A generous car-buying incentive program has hit a major pothole.
A generous car-buying incentive program has hit a major pothole in Thailand, which touts itself as the Detroit of Southeast Asia—presumably referring to the auto manufacturing, not crushing levels of government debt—in the latest in a string of questionable stimulus programs.
Prime Minister Yingluck Shinawatra launched the program after massive floods in 2011 hit the country’s auto industry. Thailand is a regional hub for many car companies, especially Japanese manufacturers such as Honda, Mitsubishi, and Toyota, and autos comprise 12 percent of the country’s GDP, and at first the plan seemed to work like gangbusters, with 2012 auto production skyrocketing 67 percent from the previous year.
"The end of the incentives scheme created an irregularity which may trade off the benefits to some extent. We’ve come to see it as an unavoidable cost of the program," Nobuyuki Murahashi, President of Mitsubishi Motors (Thailand), told Reuters.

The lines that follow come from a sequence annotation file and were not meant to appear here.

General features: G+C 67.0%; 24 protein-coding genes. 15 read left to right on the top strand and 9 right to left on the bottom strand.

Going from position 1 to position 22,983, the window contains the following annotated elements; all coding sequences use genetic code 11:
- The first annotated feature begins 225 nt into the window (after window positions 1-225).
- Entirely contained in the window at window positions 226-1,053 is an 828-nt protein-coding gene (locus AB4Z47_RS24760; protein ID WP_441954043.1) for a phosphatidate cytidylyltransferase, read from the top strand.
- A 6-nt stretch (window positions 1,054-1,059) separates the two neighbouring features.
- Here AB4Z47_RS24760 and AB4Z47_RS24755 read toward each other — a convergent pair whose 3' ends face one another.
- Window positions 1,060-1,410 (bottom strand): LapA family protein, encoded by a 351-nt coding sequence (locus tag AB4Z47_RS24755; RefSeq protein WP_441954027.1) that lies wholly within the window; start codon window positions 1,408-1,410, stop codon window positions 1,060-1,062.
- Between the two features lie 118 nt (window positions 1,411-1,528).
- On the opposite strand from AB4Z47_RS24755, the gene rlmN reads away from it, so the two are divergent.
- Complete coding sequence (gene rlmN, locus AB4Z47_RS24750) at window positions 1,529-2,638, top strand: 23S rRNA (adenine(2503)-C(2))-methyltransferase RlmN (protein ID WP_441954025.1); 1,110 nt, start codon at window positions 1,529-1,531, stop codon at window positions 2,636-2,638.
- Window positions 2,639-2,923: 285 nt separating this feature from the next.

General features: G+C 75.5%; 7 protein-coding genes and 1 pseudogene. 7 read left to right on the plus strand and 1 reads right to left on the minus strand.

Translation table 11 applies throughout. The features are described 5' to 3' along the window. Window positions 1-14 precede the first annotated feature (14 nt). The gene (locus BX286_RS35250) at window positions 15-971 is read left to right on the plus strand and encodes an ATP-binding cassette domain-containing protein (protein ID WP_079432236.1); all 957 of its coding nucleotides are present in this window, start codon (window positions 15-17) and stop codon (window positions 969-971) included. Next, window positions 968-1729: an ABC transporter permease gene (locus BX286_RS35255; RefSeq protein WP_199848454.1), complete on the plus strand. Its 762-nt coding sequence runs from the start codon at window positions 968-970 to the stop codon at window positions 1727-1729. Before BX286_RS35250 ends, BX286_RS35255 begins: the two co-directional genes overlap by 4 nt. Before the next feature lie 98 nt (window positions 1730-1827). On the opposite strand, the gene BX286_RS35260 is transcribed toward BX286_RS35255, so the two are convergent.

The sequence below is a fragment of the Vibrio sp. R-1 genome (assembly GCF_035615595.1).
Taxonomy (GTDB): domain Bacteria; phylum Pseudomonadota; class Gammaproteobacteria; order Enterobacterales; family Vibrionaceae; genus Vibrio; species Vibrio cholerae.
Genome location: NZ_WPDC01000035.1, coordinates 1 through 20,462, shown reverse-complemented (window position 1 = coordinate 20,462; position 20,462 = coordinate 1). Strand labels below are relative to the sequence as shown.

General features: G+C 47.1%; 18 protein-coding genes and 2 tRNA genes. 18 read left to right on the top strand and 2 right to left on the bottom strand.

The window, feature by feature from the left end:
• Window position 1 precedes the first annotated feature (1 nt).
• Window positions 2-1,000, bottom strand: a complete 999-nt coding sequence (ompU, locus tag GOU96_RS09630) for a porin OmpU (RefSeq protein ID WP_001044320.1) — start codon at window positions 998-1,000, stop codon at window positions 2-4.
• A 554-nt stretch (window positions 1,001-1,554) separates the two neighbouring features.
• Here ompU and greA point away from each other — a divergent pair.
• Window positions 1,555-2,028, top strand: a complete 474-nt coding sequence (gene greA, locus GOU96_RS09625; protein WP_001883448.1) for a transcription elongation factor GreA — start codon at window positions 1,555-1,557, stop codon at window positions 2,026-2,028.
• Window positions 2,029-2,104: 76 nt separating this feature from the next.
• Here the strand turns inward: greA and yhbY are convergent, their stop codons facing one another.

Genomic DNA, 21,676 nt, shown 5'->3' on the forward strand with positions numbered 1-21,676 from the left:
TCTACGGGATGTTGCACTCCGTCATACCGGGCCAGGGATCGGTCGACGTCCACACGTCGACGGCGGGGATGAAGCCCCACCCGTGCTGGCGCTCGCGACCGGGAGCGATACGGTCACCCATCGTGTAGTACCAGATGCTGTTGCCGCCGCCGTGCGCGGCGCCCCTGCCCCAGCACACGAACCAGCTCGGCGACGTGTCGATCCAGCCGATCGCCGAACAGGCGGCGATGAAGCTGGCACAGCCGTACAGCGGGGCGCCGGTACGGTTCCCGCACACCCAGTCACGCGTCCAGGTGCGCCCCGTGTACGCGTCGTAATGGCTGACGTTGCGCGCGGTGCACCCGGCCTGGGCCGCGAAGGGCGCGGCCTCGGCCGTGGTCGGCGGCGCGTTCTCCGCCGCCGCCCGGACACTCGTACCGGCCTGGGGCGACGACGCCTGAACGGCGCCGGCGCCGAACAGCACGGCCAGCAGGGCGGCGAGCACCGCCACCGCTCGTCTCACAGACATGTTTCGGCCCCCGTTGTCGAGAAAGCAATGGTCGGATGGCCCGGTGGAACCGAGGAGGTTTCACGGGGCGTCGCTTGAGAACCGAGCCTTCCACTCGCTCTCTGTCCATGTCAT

Another more recent economic policy created new subsidies for rubber farmers, who recently clashed with police in protests over their financial plight—after all, rice farmers got government funds; why shouldn’t they? Thailand is the world’s biggest rubber producer, and worldwide prices have dropped more than 45 percent over the last two years.
The recent economic policies have been costly: Thailand’s debt climbed to 44.3 percent of gross domestic product in June from 38.2 percent at the end of 2008. In June, Moody’s noted that the country's "increasingly expensive" rice subsidy program is "credit negative," and threatens the government’s goal of balancing the budget in 2017.
"They’re hitting that limit," Duenden says.
This post originally appeared on Quartz, an Atlantic partner site.